Wills & Probate
Everyone with any property should have a will that directs how that property is to pass after the life of the person signing it. A person creating a will is known as a “Testator.”
A will does two very important things:
- Declares a person’s heirs who will inherit from the person signing the will.
- Passes a person’s property to those persons indicated in the will. If the person receiving the property is a minor, the will can provide for a trust to hold the property until the receiving person reaches 21 or whatever age the testator deems appropriate.
If a person dies without a will, the laws of the state where the property is located determines who is that person’s heirs and how much that person(s) is to receive. An additional factor to consider is the cost incurred to probate an estate for a person who has died without a will (or intestate). To probate an intestate estate is more expensive than a probate of a written will.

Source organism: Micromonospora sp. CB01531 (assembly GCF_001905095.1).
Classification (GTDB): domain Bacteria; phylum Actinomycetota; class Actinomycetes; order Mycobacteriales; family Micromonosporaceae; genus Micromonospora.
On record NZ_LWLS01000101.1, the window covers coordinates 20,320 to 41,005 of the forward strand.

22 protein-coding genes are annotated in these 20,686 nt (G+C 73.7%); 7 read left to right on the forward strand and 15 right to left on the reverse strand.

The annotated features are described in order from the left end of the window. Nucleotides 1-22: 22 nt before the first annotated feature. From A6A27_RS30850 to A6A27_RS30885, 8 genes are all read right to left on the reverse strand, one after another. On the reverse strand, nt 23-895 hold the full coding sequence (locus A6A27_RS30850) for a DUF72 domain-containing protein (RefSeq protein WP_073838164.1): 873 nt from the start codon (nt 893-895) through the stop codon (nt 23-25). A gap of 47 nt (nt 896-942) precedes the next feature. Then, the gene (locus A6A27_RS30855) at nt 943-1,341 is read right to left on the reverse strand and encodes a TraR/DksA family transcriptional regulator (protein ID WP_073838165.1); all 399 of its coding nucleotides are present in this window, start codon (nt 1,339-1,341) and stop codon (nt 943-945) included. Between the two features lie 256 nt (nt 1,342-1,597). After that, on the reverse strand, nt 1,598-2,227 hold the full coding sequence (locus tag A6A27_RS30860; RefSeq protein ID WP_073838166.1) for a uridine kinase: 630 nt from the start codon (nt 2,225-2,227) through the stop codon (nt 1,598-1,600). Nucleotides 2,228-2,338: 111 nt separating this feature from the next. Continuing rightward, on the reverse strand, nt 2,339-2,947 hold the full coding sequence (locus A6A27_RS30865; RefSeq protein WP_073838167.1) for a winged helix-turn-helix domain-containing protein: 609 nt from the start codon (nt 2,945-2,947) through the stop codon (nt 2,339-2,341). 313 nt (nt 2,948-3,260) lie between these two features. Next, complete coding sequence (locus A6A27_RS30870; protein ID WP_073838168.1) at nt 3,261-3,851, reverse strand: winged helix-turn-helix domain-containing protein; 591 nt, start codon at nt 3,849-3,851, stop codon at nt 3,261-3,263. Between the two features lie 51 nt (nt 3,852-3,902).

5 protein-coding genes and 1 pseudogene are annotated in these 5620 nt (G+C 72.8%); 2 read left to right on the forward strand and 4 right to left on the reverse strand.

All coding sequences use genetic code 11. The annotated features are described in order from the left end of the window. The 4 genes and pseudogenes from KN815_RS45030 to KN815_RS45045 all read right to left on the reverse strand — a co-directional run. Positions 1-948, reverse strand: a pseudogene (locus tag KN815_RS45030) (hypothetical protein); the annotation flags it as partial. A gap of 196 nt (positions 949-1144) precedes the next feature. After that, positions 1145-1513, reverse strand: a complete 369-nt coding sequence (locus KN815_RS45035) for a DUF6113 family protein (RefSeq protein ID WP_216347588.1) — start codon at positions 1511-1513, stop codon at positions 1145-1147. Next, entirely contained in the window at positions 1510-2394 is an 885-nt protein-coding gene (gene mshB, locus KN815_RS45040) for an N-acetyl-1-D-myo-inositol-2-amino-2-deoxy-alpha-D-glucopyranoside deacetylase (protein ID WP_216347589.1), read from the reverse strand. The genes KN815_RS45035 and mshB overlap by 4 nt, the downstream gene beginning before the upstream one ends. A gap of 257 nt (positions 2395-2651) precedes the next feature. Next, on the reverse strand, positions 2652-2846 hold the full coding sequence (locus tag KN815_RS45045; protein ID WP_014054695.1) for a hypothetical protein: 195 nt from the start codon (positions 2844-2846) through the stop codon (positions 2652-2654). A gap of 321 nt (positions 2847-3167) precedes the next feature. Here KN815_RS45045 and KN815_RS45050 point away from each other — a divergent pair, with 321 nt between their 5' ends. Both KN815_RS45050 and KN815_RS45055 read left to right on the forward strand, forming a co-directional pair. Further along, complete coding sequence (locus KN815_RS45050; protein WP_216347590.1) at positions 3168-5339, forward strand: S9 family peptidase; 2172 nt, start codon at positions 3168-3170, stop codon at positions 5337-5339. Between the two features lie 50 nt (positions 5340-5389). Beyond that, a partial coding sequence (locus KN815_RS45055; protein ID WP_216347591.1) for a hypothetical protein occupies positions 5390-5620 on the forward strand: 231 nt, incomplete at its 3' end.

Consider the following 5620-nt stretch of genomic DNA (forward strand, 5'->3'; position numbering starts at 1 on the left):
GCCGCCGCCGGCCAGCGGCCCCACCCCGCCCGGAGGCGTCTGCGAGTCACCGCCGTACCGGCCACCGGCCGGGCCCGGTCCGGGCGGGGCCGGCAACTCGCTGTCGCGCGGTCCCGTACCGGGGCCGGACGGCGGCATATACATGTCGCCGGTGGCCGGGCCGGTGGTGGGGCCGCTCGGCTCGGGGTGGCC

Not only can wills create trusts for disabled and underage heirs, but Mr. Skipworth can prepare a trust instrument that can take the place of a will and avoid probate in the proper circumstances.
After a person’s death, if he/she had property it is necessary to probate the person’s estate in order to make sure the property passes to the decedent’s heirs either as indicated in the decedent’s will or as declared by a probate court as prescribed by law if there is no will. This is important if the decedent owned real estate (i.e. home, land, buildings) or had bank or security accounts.
A probate is a court proceeding conducted to distribute a decedent’s property according to the decedent’s will or law.
Mr. Skipworth has many years of experience in preparing wills, trusts and probating matters. Please call to discuss your case at 915-493-8545.